I Thought I Was Just Stupid…
Kari: Can you complete the phrase, “I thought I was just…” to fit your own experience of internalized ableism?
Meriah: I thought I was just stupid, for sure! I’m a little nervous about backlash with using the word “stupid”, but I think it’s more important to be honest, and it really does fit.
K: What aspects of your disability frustrate you the most?
M: Well, I have more than one disability…I think that for all of them, though, I get frustrated at times by their non-visibility. It feels like I’m faking it sometimes when I say that something is happening because I can’t hear, remember, or understand. I speak really clearly too, so most people have no idea how much pulling together of contextual information I do to “hear” or grasp what is happening. That’s frustrating sometimes.
K: What’s one thing you constantly find yourself explaining to others about your disability, maybe that you wish you didn’t have to?
M: To be honest, I don’t do much explaining these days! I live in a silo.
K: Are there any accommodations you are ever embarrassed to ask for?
M: I have to ask for captions all the time, and it can be torture.
I jump through all these hoops and then…they are not there. I can’t count the times I’ve wanted the floor to open up so I can jump in, because the entire meeting or class are all WAITING, because the organizer is trying to figure out how to enable the captions, because they didn’t get it ready ahead of time.
K: On the flip side, can you tell me about a time you have been accommodated or otherwise had your disability recognized and considered in a way that pleasantly surprised (or at least relieved) you?
M: Yes. I attended a training on Interplay, and when I asked for captions, they were like, “Of course. We have them enabled already.” The organizer also checked in with me to make sure it was all okay–it meant a lot to me.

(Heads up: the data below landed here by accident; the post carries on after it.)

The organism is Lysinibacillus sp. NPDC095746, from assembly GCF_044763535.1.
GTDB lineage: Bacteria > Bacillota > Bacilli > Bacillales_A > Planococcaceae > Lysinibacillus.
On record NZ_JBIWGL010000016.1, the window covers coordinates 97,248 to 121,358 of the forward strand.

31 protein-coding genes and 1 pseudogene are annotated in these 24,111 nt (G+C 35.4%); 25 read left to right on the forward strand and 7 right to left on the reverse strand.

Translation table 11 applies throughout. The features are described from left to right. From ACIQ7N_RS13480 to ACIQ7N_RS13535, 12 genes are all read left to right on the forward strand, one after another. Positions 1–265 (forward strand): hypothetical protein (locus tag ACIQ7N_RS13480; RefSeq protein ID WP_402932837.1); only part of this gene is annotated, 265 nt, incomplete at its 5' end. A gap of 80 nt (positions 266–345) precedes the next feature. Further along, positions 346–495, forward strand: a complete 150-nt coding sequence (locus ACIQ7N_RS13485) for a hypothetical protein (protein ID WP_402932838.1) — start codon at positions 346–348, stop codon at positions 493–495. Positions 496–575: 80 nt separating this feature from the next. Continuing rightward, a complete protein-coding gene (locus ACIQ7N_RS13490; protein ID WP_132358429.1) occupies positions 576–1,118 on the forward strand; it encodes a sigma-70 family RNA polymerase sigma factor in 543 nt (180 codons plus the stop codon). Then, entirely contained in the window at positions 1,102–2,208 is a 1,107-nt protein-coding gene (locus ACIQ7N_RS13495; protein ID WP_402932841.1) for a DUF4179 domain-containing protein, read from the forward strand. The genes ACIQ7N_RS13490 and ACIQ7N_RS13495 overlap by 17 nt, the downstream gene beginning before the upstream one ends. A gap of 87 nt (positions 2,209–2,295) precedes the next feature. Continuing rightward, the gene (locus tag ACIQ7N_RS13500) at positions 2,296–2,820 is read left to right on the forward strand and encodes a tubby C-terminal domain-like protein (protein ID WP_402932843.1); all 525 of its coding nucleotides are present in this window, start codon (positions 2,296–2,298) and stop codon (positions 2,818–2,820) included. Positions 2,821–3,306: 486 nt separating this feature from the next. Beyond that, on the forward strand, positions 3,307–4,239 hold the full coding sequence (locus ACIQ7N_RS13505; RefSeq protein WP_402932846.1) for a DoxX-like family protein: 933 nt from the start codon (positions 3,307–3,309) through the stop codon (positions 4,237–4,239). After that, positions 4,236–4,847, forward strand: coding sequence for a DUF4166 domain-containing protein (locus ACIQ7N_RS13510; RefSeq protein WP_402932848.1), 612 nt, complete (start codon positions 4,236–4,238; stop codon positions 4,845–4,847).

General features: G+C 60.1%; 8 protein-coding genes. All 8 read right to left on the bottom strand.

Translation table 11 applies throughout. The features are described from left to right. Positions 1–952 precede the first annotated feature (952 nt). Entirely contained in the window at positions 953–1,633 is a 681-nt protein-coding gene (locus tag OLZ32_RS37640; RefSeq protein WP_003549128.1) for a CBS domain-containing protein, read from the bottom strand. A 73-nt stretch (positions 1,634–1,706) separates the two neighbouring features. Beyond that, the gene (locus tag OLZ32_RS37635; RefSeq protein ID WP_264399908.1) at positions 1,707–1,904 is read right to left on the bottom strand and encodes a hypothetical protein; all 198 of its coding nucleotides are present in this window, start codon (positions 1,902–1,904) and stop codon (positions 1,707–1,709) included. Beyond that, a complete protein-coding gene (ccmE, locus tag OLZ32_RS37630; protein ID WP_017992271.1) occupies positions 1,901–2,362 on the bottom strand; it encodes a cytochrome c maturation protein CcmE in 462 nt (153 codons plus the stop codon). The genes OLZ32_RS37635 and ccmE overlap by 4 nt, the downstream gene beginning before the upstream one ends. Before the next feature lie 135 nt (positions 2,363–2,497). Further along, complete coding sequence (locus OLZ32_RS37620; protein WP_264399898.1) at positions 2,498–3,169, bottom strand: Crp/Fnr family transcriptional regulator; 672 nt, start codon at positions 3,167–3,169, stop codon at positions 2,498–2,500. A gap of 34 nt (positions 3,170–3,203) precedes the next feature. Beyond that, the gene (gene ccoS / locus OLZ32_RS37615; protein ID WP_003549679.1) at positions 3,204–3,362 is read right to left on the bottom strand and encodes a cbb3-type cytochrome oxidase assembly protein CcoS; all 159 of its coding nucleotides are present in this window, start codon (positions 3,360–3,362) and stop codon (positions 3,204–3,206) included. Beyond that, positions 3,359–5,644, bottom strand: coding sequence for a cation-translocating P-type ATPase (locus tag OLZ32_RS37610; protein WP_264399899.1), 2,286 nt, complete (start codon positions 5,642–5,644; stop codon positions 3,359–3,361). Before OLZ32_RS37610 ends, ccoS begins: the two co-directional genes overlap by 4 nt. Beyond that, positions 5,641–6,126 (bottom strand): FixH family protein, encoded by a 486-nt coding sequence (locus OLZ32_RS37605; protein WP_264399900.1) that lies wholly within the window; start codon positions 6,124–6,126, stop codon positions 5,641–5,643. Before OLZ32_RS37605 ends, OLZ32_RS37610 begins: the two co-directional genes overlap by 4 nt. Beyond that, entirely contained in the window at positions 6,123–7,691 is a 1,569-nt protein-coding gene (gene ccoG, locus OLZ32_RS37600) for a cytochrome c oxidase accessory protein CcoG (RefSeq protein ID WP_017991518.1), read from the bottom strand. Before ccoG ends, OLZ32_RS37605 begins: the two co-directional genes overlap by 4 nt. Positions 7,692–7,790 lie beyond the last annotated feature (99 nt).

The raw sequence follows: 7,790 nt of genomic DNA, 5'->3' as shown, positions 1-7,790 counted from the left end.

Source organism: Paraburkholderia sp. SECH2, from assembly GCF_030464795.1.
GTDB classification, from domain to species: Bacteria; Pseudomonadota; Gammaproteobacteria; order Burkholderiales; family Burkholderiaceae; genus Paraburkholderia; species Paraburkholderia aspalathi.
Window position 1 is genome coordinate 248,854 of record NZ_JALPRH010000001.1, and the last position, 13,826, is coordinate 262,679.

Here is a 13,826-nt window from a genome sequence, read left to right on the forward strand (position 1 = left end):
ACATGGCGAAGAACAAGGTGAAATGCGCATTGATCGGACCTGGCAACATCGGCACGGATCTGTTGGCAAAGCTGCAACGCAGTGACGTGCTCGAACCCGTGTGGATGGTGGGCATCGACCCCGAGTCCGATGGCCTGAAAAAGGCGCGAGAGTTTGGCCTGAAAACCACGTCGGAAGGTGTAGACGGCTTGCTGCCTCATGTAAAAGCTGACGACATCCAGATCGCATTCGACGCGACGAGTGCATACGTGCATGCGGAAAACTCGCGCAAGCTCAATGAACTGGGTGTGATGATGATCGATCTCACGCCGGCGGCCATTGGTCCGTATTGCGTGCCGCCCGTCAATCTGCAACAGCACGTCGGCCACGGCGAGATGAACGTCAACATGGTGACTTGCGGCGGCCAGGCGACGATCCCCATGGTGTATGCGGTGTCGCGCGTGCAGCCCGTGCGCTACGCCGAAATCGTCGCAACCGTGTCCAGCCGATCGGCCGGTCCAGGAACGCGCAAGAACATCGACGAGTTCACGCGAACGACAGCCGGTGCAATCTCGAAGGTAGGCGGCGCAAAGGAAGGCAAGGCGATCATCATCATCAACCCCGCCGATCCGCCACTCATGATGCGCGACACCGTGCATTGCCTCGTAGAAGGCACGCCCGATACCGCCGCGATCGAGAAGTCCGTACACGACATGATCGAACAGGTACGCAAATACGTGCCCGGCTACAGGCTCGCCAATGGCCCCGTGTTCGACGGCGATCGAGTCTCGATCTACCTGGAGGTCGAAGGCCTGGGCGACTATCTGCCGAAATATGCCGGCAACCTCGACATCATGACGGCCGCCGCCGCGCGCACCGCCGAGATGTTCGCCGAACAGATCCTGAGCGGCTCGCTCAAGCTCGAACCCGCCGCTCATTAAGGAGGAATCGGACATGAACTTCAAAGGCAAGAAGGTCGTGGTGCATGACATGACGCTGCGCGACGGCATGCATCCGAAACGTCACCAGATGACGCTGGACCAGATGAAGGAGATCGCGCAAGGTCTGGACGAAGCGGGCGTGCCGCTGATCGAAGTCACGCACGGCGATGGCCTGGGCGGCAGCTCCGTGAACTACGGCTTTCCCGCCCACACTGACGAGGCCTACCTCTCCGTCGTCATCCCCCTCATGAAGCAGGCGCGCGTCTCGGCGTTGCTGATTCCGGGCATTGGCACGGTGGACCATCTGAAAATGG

K: What’s one aspect of your disability that you wish you had understood better, or at least earlier in your life?
M: My neurodiversity.
I wandered into the world of disability when I was in my late 20s, but it was only the deaf world. I gradually came to figure out that my TBI and CPTSD were extremely important for me in relating to and being in the world. I recently “scored” for being on the Autism spectrum, and I have to say, so much clicked into place with that. It kind of spun me around, because now, looking back at my life, everything becomes so clear to me: How and why things happened, how and why I was that way.
I really, REALLY wish I had known about this before. It would have made life so much easier for me.
K: What’s one thing you wish more disabled people understood about Deafness?
M: That it’s a spectrum: Deafness is a spectrum. We don’t all sign, either. On that note, I’d love for people to understand how isolating it can be to live on the deaf spectrum and to not be fluent with a signed language.
K: Where do you see more opportunities for the Deaf community and other disability communities to come together? What do you think is in the way of that the most right now?
Or, where do you think there is more room for different groups of disabled folks to distinguish themselves from each other so we can face ableism (especially lateral ableism) together?
M: That’s such a great question.
Areas of clear and easy intersection to me are in our rights and in resources available to us, which we need to thrive. I will also say that much of our histories are intersected, and much of the oppression and challenges that we respectively experience are comparable. I know I learn a lot from other disability communities, and I appreciate their perspectives.
Cool Cats: Voices from the Disability CommunityMeet cool and interesting people from across the disability spectrum in the fun series in which everyone is asked the same set of questions!
Kari Turner is a writer, editor, and disability activist from Los Angeles. Now also a new mom,
she and her husband are raising their family in California’s Coachella Valley. In her spare time, Kari blogs about parenting, disability, spirituality, and faith at http://writingthetao.blogspot.com